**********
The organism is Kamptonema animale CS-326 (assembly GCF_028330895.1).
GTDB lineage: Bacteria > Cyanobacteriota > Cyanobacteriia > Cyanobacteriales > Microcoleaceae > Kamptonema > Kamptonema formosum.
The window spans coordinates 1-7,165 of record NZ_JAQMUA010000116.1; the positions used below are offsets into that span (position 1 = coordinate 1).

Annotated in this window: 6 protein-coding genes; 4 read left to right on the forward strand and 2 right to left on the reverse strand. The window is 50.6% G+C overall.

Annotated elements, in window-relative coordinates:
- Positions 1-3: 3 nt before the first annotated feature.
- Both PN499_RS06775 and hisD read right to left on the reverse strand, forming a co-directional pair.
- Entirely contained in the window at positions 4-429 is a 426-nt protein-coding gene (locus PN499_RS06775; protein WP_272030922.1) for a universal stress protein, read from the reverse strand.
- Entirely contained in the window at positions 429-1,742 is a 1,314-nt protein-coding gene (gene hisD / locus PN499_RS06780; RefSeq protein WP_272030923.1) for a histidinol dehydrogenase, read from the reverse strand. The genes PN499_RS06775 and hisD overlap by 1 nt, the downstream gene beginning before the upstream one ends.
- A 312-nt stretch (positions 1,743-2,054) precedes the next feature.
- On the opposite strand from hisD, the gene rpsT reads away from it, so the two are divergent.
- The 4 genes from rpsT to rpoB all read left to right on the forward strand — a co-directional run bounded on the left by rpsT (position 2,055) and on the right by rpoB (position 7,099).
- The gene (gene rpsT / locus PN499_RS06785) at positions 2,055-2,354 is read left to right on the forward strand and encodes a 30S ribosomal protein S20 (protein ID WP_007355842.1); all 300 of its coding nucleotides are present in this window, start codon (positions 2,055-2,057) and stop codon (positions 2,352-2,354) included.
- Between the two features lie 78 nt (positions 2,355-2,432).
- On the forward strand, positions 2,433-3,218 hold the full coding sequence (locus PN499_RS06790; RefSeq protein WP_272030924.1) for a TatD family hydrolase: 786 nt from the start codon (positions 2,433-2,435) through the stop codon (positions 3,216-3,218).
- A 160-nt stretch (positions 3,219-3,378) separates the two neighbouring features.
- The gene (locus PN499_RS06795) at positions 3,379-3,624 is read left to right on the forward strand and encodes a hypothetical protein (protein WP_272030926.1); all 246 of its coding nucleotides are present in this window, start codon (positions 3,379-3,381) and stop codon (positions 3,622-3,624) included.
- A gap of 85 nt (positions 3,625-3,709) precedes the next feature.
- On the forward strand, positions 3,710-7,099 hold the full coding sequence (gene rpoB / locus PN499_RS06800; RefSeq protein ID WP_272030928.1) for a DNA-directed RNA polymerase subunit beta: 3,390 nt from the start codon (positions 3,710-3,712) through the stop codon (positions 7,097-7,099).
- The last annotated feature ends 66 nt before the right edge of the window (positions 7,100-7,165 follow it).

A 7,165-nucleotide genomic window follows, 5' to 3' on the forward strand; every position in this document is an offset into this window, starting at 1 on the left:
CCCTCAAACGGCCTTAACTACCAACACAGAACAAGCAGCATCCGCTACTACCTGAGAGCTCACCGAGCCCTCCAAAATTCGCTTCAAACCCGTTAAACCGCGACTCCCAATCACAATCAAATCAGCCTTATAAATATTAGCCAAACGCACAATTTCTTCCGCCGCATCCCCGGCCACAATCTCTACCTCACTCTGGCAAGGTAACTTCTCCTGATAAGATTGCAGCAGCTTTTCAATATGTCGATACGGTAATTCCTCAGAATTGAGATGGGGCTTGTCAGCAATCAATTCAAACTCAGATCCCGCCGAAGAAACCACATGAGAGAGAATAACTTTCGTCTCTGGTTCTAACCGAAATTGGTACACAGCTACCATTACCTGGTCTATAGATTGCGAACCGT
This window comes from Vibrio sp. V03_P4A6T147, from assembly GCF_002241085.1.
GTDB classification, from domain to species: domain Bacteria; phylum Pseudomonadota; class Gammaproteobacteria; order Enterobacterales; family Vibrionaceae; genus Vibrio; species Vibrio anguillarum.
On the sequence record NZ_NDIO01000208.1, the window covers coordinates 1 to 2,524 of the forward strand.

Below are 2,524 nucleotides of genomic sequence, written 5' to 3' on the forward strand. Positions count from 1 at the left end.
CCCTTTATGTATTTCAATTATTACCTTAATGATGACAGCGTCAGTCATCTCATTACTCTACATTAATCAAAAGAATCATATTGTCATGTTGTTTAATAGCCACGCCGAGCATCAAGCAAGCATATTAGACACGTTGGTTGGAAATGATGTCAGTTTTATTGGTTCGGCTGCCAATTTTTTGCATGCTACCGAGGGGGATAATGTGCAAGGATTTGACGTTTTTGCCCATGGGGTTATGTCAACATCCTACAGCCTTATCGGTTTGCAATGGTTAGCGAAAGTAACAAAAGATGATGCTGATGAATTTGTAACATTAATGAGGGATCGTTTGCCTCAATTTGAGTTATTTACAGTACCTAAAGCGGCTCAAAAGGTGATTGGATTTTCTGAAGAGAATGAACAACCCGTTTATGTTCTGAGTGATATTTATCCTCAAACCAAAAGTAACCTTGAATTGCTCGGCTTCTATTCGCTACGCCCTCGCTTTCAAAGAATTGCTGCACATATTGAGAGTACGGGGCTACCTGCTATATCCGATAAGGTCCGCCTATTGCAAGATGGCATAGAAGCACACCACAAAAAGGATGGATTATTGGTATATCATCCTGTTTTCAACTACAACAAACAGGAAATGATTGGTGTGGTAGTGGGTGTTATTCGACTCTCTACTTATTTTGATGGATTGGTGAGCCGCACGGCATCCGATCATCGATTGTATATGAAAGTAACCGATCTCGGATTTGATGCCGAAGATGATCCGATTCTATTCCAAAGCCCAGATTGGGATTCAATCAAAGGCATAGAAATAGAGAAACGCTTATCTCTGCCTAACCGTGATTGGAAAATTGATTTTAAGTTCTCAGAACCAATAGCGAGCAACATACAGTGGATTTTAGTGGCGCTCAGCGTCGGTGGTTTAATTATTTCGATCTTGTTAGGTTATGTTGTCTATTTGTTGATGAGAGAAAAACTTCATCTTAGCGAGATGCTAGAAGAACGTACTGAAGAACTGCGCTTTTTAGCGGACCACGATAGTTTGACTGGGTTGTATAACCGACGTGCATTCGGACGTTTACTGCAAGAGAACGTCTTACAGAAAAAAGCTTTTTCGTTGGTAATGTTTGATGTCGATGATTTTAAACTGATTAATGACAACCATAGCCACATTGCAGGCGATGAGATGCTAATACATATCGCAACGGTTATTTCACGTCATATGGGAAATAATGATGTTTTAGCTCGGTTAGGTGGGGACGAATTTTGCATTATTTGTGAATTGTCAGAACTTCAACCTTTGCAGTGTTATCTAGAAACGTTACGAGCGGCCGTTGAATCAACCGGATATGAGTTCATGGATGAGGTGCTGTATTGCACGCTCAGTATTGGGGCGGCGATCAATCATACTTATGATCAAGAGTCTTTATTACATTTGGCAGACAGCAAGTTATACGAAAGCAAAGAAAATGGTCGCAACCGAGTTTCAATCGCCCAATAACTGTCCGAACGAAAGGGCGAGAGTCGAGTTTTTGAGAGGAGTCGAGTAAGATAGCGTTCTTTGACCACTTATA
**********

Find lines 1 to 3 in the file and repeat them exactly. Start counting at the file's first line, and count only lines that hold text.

The organism is Kamptonema animale CS-326 (assembly GCF_028330895.1).
GTDB lineage: Bacteria > Cyanobacteriota > Cyanobacteriia > Cyanobacteriales > Microcoleaceae > Kamptonema > Kamptonema formosum.
The window spans coordinates 1-7,165 of record NZ_JAQMUA010000116.1; the positions used below are offsets into that span (position 1 = coordinate 1).